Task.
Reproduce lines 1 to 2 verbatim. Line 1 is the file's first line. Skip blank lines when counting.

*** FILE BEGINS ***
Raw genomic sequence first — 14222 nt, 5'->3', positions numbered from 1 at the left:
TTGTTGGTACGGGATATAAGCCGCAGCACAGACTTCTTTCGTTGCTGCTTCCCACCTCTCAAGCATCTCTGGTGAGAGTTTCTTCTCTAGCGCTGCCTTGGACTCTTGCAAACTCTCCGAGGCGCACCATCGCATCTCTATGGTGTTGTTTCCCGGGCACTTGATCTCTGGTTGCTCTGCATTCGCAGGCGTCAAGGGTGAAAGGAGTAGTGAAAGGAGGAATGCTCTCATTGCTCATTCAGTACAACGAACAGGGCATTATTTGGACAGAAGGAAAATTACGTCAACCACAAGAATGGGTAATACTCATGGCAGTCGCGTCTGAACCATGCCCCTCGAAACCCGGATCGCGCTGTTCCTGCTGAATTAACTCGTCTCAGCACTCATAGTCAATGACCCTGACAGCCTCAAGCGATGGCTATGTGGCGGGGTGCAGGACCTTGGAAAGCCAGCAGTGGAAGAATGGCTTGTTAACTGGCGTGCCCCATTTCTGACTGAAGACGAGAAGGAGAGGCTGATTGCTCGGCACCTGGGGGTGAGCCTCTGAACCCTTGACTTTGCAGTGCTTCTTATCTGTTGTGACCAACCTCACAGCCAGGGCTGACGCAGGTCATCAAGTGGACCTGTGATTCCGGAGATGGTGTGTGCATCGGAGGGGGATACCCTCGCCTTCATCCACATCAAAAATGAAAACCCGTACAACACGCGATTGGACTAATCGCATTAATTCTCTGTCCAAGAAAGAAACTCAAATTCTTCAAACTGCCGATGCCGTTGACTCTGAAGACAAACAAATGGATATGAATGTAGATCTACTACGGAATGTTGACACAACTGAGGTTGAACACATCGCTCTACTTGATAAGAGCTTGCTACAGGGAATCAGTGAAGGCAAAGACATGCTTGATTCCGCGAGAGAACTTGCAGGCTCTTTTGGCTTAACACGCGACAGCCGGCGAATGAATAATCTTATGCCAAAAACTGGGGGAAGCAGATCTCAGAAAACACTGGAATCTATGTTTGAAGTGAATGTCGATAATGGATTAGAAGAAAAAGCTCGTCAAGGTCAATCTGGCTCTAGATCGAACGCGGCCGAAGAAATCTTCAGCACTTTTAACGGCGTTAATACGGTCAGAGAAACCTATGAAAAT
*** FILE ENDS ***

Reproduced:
Raw genomic sequence first — 14222 nt, 5'->3', positions numbered from 1 at the left:
TTGTTGGTACGGGATATAAGCCGCAGCACAGACTTCTTTCGTTGCTGCTTCCCACCTCTCAAGCATCTCTGGTGAGAGTTTCTTCTCTAGCGCTGCCTTGGACTCTTGCAAACTCTCCGAGGCGCACCATCGCATCTCTATGGTGTTGTTTCCCGGGCACTTGATCTCTGGTTGCTCTGCATTCGCAGGCGTCAAGGGTGAAAGGAGTAGTGAAAGGAGGAATGCTCTCATTGCTCATTCAGTACAACGAACAGGGCATTATTTGGACAGAAGGAAAATTACGTCAACCACAAGAATGGGTAATACTCATGGCAGTCGCGTCTGAACCATGCCCCTCGAAACCCGGATCGCGCTGTTCCTGCTGAATTAACTCGTCTCAGCACTCATAGTCAATGACCCTGACAGCCTCAAGCGATGGCTATGTGGCGGGGTGCAGGACCTTGGAAAGCCAGCAGTGGAAGAATGGCTTGTTAACTGGCGTGCCCCATTTCTGACTGAAGACGAGAAGGAGAGGCTGATTGCTCGGCACCTGGGGGTGAGCCTCTGAACCCTTGACTTTGCAGTGCTTCTTATCTGTTGTGACCAACCTCACAGCCAGGGCTGACGCAGGTCATCAAGTGGACCTGTGATTCCGGAGATGGTGTGTGCATCGGAGGGGGATACCCTCGCCTTCATCCACATCAAAAATGAAAACCCGTACAACACGCGATTGGACTAATCGCATTAATTCTCTGTCCAAGAAAGAAACTCAAATTCTTCAAACTGCCGATGCCGTTGACTCTGAAGACAAACAAATGGATATGAATGTAGATCTACTACGGAATGTTGACACAACTGAGGTTGAACACATCGCTCTACTTGATAAGAGCTTGCTACAGGGAATCAGTGAAGGCAAAGACATGCTTGATTCCGCGAGAGAACTTGCAGGCTCTTTTGGCTTAACACGCGACAGCCGGCGAATGAATAATCTTATGCCAAAAACTGGGGGAAGCAGATCTCAGAAAACACTGGAATCTATGTTTGAAGTGAATGTCGATAATGGATTAGAAGAAAAAGCTCGTCAAGGTCAATCTGGCTCTAGATCGAACGCGGCCGAAGAAATCTTCAGCACTTTTAACGGCGTTAATACGGTCAGAGAAACCTATGAAAAT